Hundreds of asylum seekers are facing eviction after an accommodation provider announced it is to begin a long-planned lock-changing programme.
Serco, which provides free housing to around 300 people in Glasgow, first announced it was issuing notices to tenants who had been denied the right to remain in the UK last July.
A legal challenge from two asylum seekers against the measure in April argued their eviction would be unlawful without a court order – however, it was dismissed by a judge.
In January, it was also revealed Serco had lost the Home Office contract in Scotland, which will be delivered by Mears Group after September.
The company said it is “not a step we have taken lightly”, but will now restart the lock-change programme and return any housing it rents in the city to its owners at the end of the leases.
Julia Rogers, Serco’s managing director for immigration, said: “We very much regret the distress this will cause, but hope that it will be understood that we cannot be expected to provide free housing indefinitely to hundreds of people who have been unsuccessful in their asylum claims and most of whom have no legal right to remain in the UK.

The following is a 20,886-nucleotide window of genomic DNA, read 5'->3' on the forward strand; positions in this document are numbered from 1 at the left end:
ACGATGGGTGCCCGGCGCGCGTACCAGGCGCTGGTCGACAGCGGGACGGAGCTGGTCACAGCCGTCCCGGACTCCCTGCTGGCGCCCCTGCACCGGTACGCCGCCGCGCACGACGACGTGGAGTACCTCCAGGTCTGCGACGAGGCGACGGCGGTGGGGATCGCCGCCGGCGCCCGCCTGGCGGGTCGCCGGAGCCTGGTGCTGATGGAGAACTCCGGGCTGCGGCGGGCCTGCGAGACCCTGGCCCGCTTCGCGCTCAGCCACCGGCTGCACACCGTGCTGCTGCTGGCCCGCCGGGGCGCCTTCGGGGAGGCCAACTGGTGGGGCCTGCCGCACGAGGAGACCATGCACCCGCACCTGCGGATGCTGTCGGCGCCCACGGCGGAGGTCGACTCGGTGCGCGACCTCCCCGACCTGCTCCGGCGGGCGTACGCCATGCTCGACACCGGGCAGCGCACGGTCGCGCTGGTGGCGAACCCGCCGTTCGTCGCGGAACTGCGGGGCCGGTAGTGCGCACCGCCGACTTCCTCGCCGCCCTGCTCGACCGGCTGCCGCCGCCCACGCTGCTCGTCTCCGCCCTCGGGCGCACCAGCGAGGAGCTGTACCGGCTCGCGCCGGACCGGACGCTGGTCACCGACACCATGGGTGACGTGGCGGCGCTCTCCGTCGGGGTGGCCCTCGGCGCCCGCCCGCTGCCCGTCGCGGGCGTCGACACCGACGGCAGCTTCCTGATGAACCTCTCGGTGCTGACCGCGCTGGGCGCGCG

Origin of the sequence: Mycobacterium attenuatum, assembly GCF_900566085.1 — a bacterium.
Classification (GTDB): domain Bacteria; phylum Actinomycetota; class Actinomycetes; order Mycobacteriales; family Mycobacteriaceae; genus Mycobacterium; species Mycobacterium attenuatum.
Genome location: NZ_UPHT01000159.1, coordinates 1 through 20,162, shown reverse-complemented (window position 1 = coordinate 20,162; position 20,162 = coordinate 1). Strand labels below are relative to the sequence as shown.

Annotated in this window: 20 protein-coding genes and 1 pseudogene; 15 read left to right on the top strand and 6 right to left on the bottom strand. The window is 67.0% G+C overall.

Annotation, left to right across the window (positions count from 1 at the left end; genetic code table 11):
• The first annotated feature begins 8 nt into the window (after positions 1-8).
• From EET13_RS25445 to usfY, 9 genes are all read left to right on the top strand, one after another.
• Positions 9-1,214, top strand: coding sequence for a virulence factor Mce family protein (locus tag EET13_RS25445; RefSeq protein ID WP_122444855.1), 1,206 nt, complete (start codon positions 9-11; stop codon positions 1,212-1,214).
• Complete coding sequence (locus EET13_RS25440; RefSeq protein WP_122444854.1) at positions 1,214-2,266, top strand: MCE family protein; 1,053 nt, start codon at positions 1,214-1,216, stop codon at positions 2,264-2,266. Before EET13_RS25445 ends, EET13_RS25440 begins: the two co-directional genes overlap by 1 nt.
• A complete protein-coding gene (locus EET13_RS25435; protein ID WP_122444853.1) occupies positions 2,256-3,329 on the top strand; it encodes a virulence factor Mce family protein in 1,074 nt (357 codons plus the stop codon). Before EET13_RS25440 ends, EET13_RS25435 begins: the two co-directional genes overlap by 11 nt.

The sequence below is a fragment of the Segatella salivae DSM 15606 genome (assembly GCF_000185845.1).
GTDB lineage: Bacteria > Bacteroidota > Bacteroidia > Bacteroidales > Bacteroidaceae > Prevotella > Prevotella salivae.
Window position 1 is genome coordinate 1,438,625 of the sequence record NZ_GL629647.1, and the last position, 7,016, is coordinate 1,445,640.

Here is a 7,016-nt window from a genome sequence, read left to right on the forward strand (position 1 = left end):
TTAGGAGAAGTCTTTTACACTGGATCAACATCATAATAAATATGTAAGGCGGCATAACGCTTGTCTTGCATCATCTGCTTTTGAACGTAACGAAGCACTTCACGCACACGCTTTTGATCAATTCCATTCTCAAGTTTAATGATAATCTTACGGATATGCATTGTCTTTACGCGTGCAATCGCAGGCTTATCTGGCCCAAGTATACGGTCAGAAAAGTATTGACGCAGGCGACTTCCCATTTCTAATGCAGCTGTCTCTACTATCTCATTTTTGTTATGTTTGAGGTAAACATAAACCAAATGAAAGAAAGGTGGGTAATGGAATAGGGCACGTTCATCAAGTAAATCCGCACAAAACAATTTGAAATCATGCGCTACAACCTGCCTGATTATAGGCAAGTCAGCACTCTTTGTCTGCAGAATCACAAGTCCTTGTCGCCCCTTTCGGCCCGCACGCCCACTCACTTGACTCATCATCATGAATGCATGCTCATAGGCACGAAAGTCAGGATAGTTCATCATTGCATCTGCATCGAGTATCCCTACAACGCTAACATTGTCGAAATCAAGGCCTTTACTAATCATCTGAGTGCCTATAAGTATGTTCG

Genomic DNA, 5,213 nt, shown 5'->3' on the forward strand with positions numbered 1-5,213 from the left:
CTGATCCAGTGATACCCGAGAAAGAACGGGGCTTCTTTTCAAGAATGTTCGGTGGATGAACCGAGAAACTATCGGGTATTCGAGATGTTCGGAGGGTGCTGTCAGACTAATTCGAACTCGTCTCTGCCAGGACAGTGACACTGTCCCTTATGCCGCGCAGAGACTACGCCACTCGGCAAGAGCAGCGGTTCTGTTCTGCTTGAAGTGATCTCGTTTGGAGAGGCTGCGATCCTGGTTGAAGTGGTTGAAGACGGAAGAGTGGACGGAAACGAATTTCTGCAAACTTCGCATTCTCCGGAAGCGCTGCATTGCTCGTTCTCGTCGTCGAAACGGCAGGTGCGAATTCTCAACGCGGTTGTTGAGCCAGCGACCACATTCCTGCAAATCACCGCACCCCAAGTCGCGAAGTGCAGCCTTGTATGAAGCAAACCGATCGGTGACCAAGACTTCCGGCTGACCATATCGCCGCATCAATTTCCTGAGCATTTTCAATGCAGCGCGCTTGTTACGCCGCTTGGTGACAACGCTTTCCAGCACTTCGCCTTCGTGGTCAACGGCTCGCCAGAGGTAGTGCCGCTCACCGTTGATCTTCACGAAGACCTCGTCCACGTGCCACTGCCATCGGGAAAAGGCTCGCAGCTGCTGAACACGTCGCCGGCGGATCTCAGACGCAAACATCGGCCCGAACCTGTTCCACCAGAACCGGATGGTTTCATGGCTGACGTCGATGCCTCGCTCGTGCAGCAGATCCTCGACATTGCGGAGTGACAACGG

“We call on all parties to work with us constructively to help people navigate their way through to a new future beyond the asylum system, and we will be making funds available to charities to support this work.”
The programme will be rolled out over the next four months with the company saying “no more than 30 people” will be issued with lock-change notices in any one week.
Almost all are single adult men and women, and Serco said “no children will be left without housing”.
People will be given “at least 21 days’ notice so they can make alternative arrangements” and the firm said it will continue working with the Home Office and Glasgow City Council in the months ahead.
Serco also said it will make up to 150,000 available to charities supporting homeless people in Glasgow.